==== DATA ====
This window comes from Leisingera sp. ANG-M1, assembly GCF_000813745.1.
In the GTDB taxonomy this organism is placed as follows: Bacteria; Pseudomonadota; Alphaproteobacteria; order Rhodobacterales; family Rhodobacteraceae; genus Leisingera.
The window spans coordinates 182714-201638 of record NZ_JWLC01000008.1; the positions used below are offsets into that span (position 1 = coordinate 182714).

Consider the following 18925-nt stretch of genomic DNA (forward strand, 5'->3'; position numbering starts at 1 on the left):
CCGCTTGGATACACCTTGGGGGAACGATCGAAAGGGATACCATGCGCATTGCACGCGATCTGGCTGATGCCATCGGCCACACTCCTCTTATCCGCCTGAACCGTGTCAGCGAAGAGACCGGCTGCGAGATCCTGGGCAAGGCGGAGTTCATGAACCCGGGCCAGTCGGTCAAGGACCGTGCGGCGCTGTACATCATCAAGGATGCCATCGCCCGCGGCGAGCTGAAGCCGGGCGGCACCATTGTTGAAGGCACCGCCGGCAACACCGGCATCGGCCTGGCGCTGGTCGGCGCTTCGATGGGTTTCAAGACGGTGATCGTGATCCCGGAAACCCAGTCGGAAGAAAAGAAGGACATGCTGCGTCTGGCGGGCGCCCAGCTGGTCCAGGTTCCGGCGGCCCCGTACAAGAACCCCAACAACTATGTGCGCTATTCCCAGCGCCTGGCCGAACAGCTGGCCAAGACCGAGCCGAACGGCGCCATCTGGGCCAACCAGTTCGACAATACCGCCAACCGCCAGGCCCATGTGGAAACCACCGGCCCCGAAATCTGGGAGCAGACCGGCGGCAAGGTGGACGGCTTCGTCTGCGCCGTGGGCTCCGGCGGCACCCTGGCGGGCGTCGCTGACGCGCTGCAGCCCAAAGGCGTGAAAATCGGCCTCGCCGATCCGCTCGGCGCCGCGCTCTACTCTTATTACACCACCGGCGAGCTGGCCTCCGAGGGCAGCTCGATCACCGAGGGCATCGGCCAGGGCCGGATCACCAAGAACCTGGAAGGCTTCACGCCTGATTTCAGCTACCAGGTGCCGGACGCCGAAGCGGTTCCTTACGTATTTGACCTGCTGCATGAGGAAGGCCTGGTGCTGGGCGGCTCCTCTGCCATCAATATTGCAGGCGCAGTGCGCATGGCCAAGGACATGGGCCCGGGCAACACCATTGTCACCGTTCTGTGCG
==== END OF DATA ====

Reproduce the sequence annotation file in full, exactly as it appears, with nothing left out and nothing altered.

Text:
This window comes from Leisingera sp. ANG-M1, assembly GCF_000813745.1.
In the GTDB taxonomy this organism is placed as follows: Bacteria; Pseudomonadota; Alphaproteobacteria; order Rhodobacterales; family Rhodobacteraceae; genus Leisingera.
The window spans coordinates 182714-201638 of record NZ_JWLC01000008.1; the positions used below are offsets into that span (position 1 = coordinate 182714).

Consider the following 18925-nt stretch of genomic DNA (forward strand, 5'->3'; position numbering starts at 1 on the left):
CCGCTTGGATACACCTTGGGGGAACGATCGAAAGGGATACCATGCGCATTGCACGCGATCTGGCTGATGCCATCGGCCACACTCCTCTTATCCGCCTGAACCGTGTCAGCGAAGAGACCGGCTGCGAGATCCTGGGCAAGGCGGAGTTCATGAACCCGGGCCAGTCGGTCAAGGACCGTGCGGCGCTGTACATCATCAAGGATGCCATCGCCCGCGGCGAGCTGAAGCCGGGCGGCACCATTGTTGAAGGCACCGCCGGCAACACCGGCATCGGCCTGGCGCTGGTCGGCGCTTCGATGGGTTTCAAGACGGTGATCGTGATCCCGGAAACCCAGTCGGAAGAAAAGAAGGACATGCTGCGTCTGGCGGGCGCCCAGCTGGTCCAGGTTCCGGCGGCCCCGTACAAGAACCCCAACAACTATGTGCGCTATTCCCAGCGCCTGGCCGAACAGCTGGCCAAGACCGAGCCGAACGGCGCCATCTGGGCCAACCAGTTCGACAATACCGCCAACCGCCAGGCCCATGTGGAAACCACCGGCCCCGAAATCTGGGAGCAGACCGGCGGCAAGGTGGACGGCTTCGTCTGCGCCGTGGGCTCCGGCGGCACCCTGGCGGGCGTCGCTGACGCGCTGCAGCCCAAAGGCGTGAAAATCGGCCTCGCCGATCCGCTCGGCGCCGCGCTCTACTCTTATTACACCACCGGCGAGCTGGCCTCCGAGGGCAGCTCGATCACCGAGGGCATCGGCCAGGGCCGGATCACCAAGAACCTGGAAGGCTTCACGCCTGATTTCAGCTACCAGGTGCCGGACGCCGAAGCGGTTCCTTACGTATTTGACCTGCTGCATGAGGAAGGCCTGGTGCTGGGCGGCTCCTCTGCCATCAATATTGCAGGCGCAGTGCGCATGGCCAAGGACATGGGCCCGGGCAACACCATTGTCACCGTTCTGTGCG